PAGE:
Paris, Beckett and Me
John Calder, Samuel Beckett’s publisher and close friend, reflects on times spent together in their preferred city, the writer’s pessimism and generosity, and Paris today
The definitive photograph of Beckett taken by John Minihan in Le Petit Café, PLM Hotel, Boulevard St Jacques, Paris, 1985 The definitive photograph of Beckett taken by John Minihan in Le Petit Café, PLM Hotel, Boulevard St Jacques, Paris, 1985
Author and publisher – and good friend of Samuel Beckett – John Calder
Paris changes less than other major cities. The meeting places where intellectuals find themselves may change, from Montmartre to Montparnasse, from Saint-Germain-des-Près to eastern Paris and some of the suburbs where life is cheaper and the arts encouraged and even financially assisted. But people still go back to the old haunts, restaurants and cafes like the Dôme, the Select and the Falstaff, and even the more touristy venues such as the Deux Magots and the Flore, and the Right Bank’s well-known restaurants such as Fouquet’s, not to mention the grand hotels where English is more commonly heard than any other language.
I have spent a lot of time in Paris, first as a young publisher looking for authors, later as a resident, but I always made a point of becoming a friend of the writers I took on, and spending time with them in cafes and over meals. Some I came to translate from other languages, primarily French, but some were exiles writing in English. One such writer, who became a very close friend from the time I met him in 1955 up to his death in 1989, was Samuel Beckett.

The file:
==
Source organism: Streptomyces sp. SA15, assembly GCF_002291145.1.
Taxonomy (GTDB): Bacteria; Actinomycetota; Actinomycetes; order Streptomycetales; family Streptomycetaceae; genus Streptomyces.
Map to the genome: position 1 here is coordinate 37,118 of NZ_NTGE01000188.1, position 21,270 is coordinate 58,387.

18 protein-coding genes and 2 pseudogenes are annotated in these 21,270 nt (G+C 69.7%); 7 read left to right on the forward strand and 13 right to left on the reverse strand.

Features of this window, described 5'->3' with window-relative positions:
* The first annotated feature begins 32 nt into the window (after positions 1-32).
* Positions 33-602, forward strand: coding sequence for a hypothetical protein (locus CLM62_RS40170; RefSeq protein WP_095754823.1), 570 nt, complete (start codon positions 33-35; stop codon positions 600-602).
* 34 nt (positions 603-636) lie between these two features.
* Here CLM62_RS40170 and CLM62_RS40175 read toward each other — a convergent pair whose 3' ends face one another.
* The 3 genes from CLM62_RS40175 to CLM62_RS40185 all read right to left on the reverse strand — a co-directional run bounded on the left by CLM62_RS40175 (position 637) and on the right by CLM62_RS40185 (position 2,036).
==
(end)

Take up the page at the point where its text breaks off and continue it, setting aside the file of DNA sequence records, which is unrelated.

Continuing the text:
Beckett first went to Paris to teach in 1928, where he fell in with the Joyce Irish circle, and where he returned frequently to try to write, much to the despair of his well-to-do Protestant business family in Dublin, who could not understand why their academically brilliant son would not settle down to a conventional job, but preferred to be penniless in bohemian Paris, writing novels that no one was interested in reading.
Beckett preferred to spend the second World War with his friends in wartime Paris rather than in neutral Ireland, and there he took part in the underground resistance, was wanted by the Gestapo, which had arrested most of his friends, and spent most of the war hiding in the Vaucluse mountains in the south, working on his third book. It was not published until well after the war, after his later novels, written in French, had given him a small, but limited recognition. It was only after the worldwide success of his play Waiting for Godot, first performed in 1953, that he was able to make a living, and by that time his long-suffering parents were both dead.
A total pessimist, obsessed by the many horrors of world events and especially by man’s cruelty to man and even to animals, Beckett had a negative attitude to our short lives on this planet and our attraction to wars, killing and cruelty and tendency to dominate others. He once said that he had nothing against happiness, but personally had no talent for it.
Walking along the Boulevard du Montparnasse one day, I commented that it was a fine day. He looked at the sky and replied “So far”. When at a cricket match with Harold Hobson, the theatre critic, who had observed, “On a day like this, it makes you glad to be alive”, his reply was, “I wouldn’t go so far as that.”